TY - JOUR

T1 - Power, contested institutions and land

T2 - repoliticising analysis of natural resources and conflict in Darfur

AU - Bromwich, Brendan Colin

PY - 2017

Y1 - 2017

N2 - The fact that attributing the conflict in Darfur to environmental factors masks human agency and therefore accountability for the violence is well recognised. However, this point is often made with reference to government culpability for the violence in terms that reduce the Darfur conflict to one of political and economic marginalisation alone. The academic discourse has thereby created a misleading dichotomy between a ‘depoliticised’ local conflict and a ‘political’ conflict at the national level. This article bridges that polarised debate by investigating the contested institutions across Darfur that are relevant to conflicts within Darfur, to conflict with Khartoum and to regional conflicts notably involving Libya and Chad. Three case studies of conflict in Darfur are investigated with a focus on the complex interplay between solidarities of livelihood (which downplay ethnic divisions) and solidarities of ethnicity (which feature highly in conflict). Regional and national conflicts interact with conflict within Darfur through manipulation of contested institutions, among other means. The paper investigates how divergent framings of natural resources and conflict have been instrumentalised within the global discourse on Darfur, to the detriment of both the search for peace in Darfur and a theoretical understanding of the links between natural resources and conflict.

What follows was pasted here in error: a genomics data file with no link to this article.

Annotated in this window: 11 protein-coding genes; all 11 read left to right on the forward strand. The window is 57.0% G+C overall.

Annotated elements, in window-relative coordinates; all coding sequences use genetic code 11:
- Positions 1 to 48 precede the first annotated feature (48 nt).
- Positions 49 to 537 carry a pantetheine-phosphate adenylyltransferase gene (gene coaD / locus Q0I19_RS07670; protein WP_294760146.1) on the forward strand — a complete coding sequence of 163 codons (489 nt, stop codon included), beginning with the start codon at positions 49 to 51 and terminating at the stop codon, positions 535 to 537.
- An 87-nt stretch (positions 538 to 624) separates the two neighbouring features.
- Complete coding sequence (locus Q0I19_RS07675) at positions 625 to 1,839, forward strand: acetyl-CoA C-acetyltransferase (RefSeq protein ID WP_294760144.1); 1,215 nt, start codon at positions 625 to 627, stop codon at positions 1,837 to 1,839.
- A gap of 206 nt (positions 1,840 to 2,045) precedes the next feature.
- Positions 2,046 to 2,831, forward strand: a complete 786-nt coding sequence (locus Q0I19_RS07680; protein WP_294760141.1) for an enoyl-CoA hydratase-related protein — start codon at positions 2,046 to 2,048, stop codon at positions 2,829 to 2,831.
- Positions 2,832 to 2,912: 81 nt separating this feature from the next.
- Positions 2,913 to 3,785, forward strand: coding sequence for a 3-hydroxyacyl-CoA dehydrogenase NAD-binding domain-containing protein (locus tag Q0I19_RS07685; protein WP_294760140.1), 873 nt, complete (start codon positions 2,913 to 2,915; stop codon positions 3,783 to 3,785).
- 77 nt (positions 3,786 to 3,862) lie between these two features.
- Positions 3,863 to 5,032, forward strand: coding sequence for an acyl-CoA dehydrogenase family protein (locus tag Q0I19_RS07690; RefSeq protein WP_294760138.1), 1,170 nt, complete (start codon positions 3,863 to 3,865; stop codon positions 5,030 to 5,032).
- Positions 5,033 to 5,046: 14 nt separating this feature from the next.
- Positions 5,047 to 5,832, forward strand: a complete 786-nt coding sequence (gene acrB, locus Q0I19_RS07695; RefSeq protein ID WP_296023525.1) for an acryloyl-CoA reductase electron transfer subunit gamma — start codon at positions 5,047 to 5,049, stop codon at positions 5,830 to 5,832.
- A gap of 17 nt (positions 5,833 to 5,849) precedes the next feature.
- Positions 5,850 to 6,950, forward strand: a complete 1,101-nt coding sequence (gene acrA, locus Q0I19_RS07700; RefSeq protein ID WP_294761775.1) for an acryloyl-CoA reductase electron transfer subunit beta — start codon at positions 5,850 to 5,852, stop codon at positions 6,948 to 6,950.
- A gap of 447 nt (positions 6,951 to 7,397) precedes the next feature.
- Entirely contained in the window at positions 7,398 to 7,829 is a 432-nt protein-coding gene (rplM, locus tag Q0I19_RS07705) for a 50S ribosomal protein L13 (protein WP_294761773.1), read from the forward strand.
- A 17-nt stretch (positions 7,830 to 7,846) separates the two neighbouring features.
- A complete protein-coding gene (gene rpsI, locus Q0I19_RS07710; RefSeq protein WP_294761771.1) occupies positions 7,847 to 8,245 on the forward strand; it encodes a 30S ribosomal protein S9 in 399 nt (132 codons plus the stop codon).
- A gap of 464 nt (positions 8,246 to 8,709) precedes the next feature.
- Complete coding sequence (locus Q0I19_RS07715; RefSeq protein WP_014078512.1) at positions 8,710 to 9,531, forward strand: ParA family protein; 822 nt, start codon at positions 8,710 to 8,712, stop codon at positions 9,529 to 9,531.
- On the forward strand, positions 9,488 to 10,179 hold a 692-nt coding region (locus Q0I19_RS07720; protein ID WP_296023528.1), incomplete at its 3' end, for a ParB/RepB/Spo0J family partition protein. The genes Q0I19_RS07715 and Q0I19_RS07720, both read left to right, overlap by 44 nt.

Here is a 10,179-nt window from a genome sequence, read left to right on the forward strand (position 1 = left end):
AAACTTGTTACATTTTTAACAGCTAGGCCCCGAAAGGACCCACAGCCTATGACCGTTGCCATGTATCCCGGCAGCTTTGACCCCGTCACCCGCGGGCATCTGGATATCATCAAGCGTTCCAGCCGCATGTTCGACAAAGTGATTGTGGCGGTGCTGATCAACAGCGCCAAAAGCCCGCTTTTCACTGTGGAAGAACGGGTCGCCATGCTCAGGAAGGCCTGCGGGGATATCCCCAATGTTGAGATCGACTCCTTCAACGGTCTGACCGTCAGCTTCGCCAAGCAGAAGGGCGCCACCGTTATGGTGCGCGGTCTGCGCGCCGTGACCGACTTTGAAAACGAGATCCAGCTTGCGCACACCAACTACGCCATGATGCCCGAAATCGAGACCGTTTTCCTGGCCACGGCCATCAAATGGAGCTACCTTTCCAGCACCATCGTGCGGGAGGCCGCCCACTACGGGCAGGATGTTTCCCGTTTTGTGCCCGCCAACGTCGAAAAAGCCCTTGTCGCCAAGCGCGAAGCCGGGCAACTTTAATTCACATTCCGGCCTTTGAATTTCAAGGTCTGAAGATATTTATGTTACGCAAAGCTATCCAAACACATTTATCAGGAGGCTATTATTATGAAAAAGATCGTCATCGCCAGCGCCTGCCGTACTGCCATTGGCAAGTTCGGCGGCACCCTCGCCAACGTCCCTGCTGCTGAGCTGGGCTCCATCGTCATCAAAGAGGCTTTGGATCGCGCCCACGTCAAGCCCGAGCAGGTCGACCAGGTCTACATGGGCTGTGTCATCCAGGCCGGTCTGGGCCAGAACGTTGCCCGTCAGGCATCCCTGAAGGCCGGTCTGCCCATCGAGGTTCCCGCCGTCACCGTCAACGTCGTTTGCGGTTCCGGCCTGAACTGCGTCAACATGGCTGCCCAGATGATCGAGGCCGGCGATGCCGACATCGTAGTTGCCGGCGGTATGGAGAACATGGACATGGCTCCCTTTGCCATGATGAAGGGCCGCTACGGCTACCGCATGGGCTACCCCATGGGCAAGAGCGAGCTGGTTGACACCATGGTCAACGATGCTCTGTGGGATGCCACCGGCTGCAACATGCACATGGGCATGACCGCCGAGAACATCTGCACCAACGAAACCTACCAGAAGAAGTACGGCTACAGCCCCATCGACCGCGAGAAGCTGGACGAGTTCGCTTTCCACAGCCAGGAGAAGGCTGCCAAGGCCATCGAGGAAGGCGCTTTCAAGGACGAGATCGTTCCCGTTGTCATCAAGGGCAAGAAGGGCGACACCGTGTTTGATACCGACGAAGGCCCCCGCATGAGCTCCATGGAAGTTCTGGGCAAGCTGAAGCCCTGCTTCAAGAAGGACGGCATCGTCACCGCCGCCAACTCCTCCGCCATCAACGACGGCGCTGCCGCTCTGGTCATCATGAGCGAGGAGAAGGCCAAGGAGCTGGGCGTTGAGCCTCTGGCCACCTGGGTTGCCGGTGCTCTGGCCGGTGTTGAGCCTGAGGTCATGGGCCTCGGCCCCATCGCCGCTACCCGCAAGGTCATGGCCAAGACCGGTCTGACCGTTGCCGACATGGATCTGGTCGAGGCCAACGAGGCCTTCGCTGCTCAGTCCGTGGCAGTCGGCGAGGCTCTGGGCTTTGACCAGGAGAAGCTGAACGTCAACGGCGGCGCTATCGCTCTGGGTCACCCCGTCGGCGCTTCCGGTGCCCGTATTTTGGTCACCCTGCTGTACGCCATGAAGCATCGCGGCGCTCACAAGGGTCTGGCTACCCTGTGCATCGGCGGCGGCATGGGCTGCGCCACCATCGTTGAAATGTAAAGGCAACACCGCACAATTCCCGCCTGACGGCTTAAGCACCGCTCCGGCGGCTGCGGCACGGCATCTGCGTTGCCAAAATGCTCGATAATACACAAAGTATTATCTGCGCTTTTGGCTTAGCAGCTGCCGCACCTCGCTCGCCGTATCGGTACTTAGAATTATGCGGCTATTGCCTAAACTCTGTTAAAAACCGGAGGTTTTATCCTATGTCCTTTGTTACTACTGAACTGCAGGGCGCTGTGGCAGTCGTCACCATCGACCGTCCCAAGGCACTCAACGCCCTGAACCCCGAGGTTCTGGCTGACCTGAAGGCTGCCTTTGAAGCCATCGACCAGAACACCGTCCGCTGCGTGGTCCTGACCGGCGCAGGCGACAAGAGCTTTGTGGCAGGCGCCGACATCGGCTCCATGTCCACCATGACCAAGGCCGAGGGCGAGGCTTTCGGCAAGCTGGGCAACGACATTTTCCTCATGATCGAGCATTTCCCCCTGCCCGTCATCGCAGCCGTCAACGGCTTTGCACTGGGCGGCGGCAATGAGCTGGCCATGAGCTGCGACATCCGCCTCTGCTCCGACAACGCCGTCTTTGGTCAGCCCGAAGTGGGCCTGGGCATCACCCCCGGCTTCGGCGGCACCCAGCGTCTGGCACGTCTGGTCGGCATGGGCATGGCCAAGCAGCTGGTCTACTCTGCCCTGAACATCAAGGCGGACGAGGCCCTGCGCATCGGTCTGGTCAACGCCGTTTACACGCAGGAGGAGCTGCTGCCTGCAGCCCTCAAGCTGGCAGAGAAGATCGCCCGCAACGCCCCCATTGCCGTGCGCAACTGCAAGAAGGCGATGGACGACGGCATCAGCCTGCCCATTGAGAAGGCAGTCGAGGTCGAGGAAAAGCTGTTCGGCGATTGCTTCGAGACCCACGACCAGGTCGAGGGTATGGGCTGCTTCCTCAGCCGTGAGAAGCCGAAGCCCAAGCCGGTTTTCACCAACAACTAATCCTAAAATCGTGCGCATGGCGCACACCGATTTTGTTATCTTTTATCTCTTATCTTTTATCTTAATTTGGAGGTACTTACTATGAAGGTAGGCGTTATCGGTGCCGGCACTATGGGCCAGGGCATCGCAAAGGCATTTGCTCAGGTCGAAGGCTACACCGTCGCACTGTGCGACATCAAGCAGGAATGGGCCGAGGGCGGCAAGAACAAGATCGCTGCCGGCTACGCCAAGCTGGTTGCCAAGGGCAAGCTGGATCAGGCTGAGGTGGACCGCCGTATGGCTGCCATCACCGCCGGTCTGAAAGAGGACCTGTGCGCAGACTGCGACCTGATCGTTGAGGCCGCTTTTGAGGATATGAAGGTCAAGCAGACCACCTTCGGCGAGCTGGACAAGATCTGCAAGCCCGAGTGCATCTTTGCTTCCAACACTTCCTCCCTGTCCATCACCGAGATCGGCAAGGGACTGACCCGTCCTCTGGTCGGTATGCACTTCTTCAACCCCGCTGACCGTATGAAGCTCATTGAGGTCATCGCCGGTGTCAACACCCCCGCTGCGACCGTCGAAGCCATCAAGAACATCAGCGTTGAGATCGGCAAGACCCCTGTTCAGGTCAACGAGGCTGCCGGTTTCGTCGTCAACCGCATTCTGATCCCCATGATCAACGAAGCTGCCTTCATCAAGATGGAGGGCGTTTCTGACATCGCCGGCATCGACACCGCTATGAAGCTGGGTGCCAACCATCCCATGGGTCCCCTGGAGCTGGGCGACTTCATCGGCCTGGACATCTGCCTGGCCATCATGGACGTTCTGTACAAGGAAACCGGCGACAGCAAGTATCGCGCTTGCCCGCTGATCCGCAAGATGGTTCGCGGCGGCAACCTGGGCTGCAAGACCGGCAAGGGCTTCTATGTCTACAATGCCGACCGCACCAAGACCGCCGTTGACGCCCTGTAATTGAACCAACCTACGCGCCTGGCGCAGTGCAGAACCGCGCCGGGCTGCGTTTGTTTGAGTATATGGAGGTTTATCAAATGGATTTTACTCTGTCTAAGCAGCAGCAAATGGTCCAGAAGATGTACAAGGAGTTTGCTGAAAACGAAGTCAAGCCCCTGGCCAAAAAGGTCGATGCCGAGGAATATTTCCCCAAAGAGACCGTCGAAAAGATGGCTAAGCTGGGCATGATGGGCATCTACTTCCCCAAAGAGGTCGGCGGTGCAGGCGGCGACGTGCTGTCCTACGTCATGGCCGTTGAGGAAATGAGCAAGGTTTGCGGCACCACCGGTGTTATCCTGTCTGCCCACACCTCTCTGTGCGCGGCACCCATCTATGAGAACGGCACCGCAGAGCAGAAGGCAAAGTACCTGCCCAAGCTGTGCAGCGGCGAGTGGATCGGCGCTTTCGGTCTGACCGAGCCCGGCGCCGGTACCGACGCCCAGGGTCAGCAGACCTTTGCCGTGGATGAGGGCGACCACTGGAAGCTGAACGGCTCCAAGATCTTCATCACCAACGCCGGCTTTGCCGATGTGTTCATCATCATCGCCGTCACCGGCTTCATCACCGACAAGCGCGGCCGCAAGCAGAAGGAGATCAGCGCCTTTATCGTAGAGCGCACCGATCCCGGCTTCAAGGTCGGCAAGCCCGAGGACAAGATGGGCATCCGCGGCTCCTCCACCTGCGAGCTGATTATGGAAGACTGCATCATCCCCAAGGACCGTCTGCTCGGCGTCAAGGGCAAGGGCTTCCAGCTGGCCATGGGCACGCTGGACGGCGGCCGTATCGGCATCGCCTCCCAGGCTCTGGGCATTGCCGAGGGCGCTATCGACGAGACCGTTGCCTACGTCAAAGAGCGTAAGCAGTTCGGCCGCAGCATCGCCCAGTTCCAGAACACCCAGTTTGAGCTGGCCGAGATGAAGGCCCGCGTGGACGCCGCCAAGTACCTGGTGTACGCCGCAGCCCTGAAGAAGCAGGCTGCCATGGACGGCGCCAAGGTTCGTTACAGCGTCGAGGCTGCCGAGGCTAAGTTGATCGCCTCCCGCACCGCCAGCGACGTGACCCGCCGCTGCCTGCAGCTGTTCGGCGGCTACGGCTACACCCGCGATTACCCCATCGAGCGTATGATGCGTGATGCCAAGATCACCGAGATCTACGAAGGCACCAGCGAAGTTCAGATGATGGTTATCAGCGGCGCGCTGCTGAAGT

AB - The fact that attributing the conflict in Darfur to environmental factors masks human agency and therefore accountability for the violence is well recognised. However, this point is often made with reference to government culpability for the violence in terms that reduce the Darfur conflict to one of political and economic marginalisation alone. The academic discourse has thereby created a misleading dichotomy between a ‘depoliticised’ local conflict and a ‘political’ conflict at the national level. This article bridges that polarised debate by investigating the contested institutions across Darfur that are relevant to conflicts within Darfur, to conflict with Khartoum and to regional conflicts notably involving Libya and Chad. Three case studies of conflict in Darfur are investigated with a focus on the complex interplay between solidarities of livelihood (which downplay ethnic divisions) and solidarities of ethnicity (which feature highly in conflict). Regional and national conflicts interact with conflict within Darfur through manipulation of contested institutions, among other means. The paper investigates how divergent framings of natural resources and conflict have been instrumentalised within the global discourse on Darfur, to the detriment of both the search for peace in Darfur and a theoretical understanding of the links between natural resources and conflict.

KW - Darfur

KW - Conflict

KW - Natural resources

KW - Institutions

KW - Peacebuilding

KW - Narratives

U2 - 10.1080/17531055.2017.1403782

DO - 10.1080/17531055.2017.1403782

M3 - Article

SP - 1

EP - 21

JO - Journal of Eastern African Studies

JF - Journal of Eastern African Studies

SN - 1753-1055

ER -